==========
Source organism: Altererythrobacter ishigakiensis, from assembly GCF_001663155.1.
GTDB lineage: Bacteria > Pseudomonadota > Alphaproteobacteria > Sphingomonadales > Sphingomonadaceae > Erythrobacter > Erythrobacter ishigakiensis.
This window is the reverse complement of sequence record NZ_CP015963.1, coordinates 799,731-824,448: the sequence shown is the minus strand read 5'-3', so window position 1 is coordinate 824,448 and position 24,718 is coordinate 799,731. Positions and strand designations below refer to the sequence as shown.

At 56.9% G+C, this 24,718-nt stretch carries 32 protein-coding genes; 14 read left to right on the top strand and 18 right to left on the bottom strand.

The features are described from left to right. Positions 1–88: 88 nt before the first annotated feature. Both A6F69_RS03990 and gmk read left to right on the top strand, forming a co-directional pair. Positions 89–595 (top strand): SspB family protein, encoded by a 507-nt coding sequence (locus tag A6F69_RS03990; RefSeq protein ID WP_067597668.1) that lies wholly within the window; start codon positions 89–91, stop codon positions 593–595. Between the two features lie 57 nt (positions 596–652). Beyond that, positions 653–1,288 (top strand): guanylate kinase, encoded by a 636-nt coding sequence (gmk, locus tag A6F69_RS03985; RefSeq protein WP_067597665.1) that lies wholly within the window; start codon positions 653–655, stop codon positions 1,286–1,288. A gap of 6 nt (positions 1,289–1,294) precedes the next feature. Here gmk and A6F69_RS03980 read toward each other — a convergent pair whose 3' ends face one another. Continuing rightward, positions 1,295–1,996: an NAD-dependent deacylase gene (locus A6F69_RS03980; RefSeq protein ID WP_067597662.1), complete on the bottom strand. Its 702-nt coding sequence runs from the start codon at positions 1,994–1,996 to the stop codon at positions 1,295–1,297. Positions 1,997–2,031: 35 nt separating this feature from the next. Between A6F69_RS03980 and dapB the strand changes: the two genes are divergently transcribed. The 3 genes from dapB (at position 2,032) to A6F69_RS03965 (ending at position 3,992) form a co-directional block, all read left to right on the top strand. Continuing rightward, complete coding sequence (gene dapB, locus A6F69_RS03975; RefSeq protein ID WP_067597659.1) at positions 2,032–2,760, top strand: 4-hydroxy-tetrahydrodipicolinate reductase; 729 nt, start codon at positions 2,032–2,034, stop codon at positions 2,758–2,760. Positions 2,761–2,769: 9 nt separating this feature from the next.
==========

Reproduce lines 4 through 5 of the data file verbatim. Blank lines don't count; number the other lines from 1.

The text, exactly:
At 56.9% G+C, this 24,718-nt stretch carries 32 protein-coding genes; 14 read left to right on the top strand and 18 right to left on the bottom strand.

The features are described from left to right. Positions 1–88: 88 nt before the first annotated feature. Both A6F69_RS03990 and gmk read left to right on the top strand, forming a co-directional pair. Positions 89–595 (top strand): SspB family protein, encoded by a 507-nt coding sequence (locus tag A6F69_RS03990; RefSeq protein ID WP_067597668.1) that lies wholly within the window; start codon positions 89–91, stop codon positions 593–595. Between the two features lie 57 nt (positions 596–652). Beyond that, positions 653–1,288 (top strand): guanylate kinase, encoded by a 636-nt coding sequence (gmk, locus tag A6F69_RS03985; RefSeq protein WP_067597665.1) that lies wholly within the window; start codon positions 653–655, stop codon positions 1,286–1,288. A gap of 6 nt (positions 1,289–1,294) precedes the next feature. Here gmk and A6F69_RS03980 read toward each other — a convergent pair whose 3' ends face one another. Continuing rightward, positions 1,295–1,996: an NAD-dependent deacylase gene (locus A6F69_RS03980; RefSeq protein ID WP_067597662.1), complete on the bottom strand. Its 702-nt coding sequence runs from the start codon at positions 1,994–1,996 to the stop codon at positions 1,295–1,297. Positions 1,997–2,031: 35 nt separating this feature from the next. Between A6F69_RS03980 and dapB the strand changes: the two genes are divergently transcribed. The 3 genes from dapB (at position 2,032) to A6F69_RS03965 (ending at position 3,992) form a co-directional block, all read left to right on the top strand. Continuing rightward, complete coding sequence (gene dapB, locus A6F69_RS03975; RefSeq protein ID WP_067597659.1) at positions 2,032–2,760, top strand: 4-hydroxy-tetrahydrodipicolinate reductase; 729 nt, start codon at positions 2,032–2,034, stop codon at positions 2,758–2,760. Positions 2,761–2,769: 9 nt separating this feature from the next.